CRITIQUED: DARK SHADOWS

So, the bloom has finally fallen off the rose. And no, we’re not talking about Orlando Bloom. That’s a different movie. We’re actually talking about the decades-long über-collaboration between film director Tim Burton and superstar Johnny Depp. They’ve done seven films together before this year’s Dark Shadows, all of them mired in the macabre and weird, but never at a loss for quality entertainment. That all ends here, in our honest opinion. And I’m not gloating, but it really is about time.

 

There was Scorsese and De Niro, Woody Allen and Mia Farrow, Blake Edwards and Peter Sellers—the best movies ever made were arguably helmed by both a brilliant director and a competent and willing leading actor. They worked because the director knew how to get the best out of their actor, and the actor knew what the director was looking for before anyone else did—they served as an extension of the director on-screen. Chemistry is so important for a film to work successfully. And even these classic collaborations had a foreseeable end.
In the case of Dark Shadows, there didn’t seem to be any of that chemistry evident between these characters there. No chemistry between Depp and Eva Green (other than a particularly odd love scene—odd for a Burton flick at least), Depp and regular co-collaborator Helena Bonham Carter, even bona fide actors Michelle Pfeiffer, Chloë Grace Moretz and Johnny Lee Miller. The always reliable Jackie Earle Haley even disappointed—it all just fell flat and felt wanting for any kind of excitement.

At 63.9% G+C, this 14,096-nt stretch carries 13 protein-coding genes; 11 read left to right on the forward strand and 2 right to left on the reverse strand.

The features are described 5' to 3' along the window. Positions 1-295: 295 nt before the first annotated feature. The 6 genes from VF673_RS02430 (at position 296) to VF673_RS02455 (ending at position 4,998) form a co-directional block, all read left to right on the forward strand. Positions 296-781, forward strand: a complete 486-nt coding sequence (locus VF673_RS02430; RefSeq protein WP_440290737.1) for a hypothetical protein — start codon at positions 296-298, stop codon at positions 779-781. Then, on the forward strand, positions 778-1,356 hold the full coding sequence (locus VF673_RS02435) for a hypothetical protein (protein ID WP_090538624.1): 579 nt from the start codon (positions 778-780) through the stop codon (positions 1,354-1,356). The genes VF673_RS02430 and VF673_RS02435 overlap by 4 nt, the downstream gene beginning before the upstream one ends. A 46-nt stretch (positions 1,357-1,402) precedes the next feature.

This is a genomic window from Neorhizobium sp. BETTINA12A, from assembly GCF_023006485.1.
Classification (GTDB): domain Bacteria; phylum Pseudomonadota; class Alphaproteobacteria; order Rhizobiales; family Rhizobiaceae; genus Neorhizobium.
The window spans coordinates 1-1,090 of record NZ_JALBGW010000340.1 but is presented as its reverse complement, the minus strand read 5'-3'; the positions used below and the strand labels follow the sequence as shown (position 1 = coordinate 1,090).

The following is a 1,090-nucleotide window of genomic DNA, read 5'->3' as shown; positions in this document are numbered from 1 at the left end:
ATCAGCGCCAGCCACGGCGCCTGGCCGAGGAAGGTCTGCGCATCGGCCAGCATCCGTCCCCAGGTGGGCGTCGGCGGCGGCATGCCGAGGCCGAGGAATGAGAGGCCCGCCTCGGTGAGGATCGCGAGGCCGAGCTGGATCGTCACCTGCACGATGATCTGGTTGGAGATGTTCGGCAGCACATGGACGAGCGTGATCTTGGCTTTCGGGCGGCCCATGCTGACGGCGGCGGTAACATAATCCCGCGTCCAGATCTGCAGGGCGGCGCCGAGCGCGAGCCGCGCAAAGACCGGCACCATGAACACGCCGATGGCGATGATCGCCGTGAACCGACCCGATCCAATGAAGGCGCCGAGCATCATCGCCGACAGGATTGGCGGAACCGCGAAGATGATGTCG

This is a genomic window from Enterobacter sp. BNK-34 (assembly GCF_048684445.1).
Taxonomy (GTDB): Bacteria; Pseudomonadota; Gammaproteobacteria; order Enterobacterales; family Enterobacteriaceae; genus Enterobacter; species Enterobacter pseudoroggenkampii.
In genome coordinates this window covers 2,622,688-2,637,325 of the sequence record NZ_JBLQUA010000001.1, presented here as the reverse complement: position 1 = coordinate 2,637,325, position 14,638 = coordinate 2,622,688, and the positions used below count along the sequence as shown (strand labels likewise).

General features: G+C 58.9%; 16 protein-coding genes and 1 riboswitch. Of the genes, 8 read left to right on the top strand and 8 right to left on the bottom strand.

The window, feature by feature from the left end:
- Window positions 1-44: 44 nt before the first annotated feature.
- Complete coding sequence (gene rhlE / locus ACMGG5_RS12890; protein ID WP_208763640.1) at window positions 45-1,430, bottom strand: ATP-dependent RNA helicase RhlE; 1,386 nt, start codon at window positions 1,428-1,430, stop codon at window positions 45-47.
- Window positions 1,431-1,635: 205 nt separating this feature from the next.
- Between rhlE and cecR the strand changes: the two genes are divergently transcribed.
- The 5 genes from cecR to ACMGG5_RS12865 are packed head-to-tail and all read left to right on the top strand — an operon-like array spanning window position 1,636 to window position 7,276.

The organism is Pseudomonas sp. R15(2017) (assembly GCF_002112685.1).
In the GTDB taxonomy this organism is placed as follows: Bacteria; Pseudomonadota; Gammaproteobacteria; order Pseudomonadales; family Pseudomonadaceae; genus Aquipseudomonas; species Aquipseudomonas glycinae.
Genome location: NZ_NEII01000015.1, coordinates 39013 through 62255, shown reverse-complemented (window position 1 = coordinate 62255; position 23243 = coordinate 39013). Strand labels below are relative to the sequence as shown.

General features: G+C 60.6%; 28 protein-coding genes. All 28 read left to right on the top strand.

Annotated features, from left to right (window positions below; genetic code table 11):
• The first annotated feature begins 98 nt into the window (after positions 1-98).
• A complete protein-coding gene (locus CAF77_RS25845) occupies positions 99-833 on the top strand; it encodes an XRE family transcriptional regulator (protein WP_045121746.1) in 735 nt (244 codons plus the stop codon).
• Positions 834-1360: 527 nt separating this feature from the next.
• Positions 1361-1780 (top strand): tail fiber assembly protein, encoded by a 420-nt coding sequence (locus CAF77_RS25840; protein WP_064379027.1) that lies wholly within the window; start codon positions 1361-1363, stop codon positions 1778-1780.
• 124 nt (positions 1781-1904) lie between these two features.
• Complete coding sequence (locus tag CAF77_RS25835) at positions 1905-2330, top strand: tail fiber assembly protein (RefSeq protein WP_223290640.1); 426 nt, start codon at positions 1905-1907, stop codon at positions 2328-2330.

There was especially no chemistry between Depp and lead Bella Heathcoate, but on top of that, their relationship seemed borderline pedophilic. I understand the whole eternal vampire thing, it’s been beaten over our heads ad nauseum for the past few years as it is. But something just felt wrong about their story, and Depp especially came off creepier than necessary. We just don’t think there is anything more Depp and Burton can deliver together in a film. We were subjected to brilliance so consistently with them, the billing alone guaranteed at least several million in box-office numbers. But that doesn’t mean we should accept everything they make, and we certainly can’t here.
Seeing as how I don’t remember this TV show ever existing (I wasn’t born in the late 1960s, early 70s when this sitcom was in its heyday after all), I had no emotional connection to the material. After taking a few hours to have a movie sink in before I critique, I realized if I have no connection to the film at all, should it really matter when I decide to write about it? I’ll gain no different perspective  from after initial viewing to current state, so realizing this, I gave this film two viewings to make sure I wasn’t biased by the very recent experience of The Avengers, or anything nearly as enjoyable. Guess what? No change in opinion. Would it be wrong for me to say I enjoyed the previews of coming attractions more than I did the film? Because that’s what happened.
So to conclude, if you’re a fan of Tim Burton and Johnny Depp collaborations, find a new hobby (Say, become a Joss Whedon fan instead?). Save your money. Better yet, pay to see Avengers again, or hold out for Dark Knight Rises. You’ll be glad you did.

Our Rating: 

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